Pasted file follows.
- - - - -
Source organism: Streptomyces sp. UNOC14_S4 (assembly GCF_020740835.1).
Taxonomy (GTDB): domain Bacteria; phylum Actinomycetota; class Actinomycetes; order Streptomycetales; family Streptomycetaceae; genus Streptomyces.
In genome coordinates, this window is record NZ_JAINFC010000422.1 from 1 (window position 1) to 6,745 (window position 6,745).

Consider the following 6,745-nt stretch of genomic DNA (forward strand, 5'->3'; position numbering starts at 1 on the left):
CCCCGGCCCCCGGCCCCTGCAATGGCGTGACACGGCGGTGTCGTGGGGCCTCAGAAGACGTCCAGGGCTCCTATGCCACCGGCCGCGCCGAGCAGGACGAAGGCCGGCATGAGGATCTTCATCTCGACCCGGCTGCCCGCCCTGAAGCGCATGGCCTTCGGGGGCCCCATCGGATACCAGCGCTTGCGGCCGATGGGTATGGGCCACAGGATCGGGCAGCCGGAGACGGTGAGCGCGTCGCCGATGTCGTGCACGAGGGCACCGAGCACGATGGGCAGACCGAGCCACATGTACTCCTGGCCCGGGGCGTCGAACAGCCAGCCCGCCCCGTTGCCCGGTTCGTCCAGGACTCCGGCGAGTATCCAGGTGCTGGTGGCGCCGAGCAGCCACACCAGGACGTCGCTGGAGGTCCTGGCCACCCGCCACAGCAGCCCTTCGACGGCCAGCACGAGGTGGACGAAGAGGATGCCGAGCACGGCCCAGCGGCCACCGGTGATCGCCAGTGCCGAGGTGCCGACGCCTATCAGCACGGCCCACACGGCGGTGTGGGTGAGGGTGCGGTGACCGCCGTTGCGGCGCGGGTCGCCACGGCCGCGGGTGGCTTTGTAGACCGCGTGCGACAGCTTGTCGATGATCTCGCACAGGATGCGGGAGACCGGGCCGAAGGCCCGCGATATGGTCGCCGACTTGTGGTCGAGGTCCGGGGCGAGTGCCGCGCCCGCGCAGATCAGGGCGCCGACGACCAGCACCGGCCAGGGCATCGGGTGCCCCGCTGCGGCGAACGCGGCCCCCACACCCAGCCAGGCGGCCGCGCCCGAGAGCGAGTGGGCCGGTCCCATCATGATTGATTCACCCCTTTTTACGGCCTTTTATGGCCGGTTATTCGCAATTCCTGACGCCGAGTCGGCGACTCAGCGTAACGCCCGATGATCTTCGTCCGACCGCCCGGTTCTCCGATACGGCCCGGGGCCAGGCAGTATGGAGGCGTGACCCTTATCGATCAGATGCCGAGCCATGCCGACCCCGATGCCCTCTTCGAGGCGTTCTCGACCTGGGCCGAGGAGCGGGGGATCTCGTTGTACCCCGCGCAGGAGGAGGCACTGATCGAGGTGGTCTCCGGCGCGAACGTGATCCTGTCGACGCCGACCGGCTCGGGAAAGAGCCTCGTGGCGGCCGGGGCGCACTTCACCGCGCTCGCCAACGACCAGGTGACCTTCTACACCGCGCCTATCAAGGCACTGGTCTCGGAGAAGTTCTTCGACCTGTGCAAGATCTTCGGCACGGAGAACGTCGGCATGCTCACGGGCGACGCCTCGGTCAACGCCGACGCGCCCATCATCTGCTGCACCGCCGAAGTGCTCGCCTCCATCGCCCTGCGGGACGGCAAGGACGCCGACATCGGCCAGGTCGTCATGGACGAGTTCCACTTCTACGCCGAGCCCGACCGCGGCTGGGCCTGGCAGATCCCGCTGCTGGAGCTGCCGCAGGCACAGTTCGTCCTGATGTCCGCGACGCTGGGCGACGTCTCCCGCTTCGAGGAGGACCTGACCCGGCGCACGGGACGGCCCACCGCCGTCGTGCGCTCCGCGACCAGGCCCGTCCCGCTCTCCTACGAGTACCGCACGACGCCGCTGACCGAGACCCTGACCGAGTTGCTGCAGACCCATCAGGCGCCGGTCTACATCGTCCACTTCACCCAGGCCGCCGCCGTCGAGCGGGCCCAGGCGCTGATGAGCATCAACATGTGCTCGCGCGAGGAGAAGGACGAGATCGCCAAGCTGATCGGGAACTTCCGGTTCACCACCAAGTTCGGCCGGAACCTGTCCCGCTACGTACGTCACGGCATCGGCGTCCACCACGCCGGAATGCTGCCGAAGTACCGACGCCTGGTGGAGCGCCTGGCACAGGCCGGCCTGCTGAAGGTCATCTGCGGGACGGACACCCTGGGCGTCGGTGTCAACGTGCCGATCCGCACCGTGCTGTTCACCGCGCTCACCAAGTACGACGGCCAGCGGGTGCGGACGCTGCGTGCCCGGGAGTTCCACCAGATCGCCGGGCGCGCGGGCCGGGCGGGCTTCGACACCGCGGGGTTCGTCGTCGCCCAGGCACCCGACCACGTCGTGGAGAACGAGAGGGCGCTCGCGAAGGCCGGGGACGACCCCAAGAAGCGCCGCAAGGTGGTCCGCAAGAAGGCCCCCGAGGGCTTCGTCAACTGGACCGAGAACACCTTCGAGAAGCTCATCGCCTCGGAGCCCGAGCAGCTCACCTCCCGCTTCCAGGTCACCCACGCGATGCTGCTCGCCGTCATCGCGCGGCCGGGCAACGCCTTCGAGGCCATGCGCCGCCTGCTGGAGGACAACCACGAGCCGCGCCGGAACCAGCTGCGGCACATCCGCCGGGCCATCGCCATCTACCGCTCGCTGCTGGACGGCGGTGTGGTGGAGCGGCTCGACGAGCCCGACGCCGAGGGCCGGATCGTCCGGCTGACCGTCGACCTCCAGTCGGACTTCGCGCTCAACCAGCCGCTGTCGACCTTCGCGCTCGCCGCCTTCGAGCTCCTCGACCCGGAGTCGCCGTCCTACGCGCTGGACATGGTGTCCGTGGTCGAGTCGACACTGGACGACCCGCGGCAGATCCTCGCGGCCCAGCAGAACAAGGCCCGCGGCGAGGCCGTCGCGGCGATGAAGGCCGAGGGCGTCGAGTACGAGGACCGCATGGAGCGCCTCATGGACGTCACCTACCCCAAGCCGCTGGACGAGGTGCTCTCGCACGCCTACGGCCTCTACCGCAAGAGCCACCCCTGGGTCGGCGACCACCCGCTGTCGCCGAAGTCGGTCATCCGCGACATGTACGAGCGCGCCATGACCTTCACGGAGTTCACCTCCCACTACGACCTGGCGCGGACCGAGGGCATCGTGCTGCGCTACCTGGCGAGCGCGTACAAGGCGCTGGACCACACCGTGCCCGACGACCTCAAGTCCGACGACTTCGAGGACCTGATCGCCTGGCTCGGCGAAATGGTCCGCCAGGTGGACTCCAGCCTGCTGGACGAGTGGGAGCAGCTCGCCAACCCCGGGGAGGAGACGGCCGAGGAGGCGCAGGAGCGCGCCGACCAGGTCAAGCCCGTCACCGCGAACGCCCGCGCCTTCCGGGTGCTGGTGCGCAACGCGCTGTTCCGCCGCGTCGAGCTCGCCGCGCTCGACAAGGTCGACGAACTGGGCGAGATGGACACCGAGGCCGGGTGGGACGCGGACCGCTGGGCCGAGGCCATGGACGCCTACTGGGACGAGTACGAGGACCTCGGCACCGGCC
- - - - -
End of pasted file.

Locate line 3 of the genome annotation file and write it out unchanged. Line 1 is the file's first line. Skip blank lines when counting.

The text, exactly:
In genome coordinates, this window is record NZ_JAINFC010000422.1 from 1 (window position 1) to 6,745 (window position 6,745).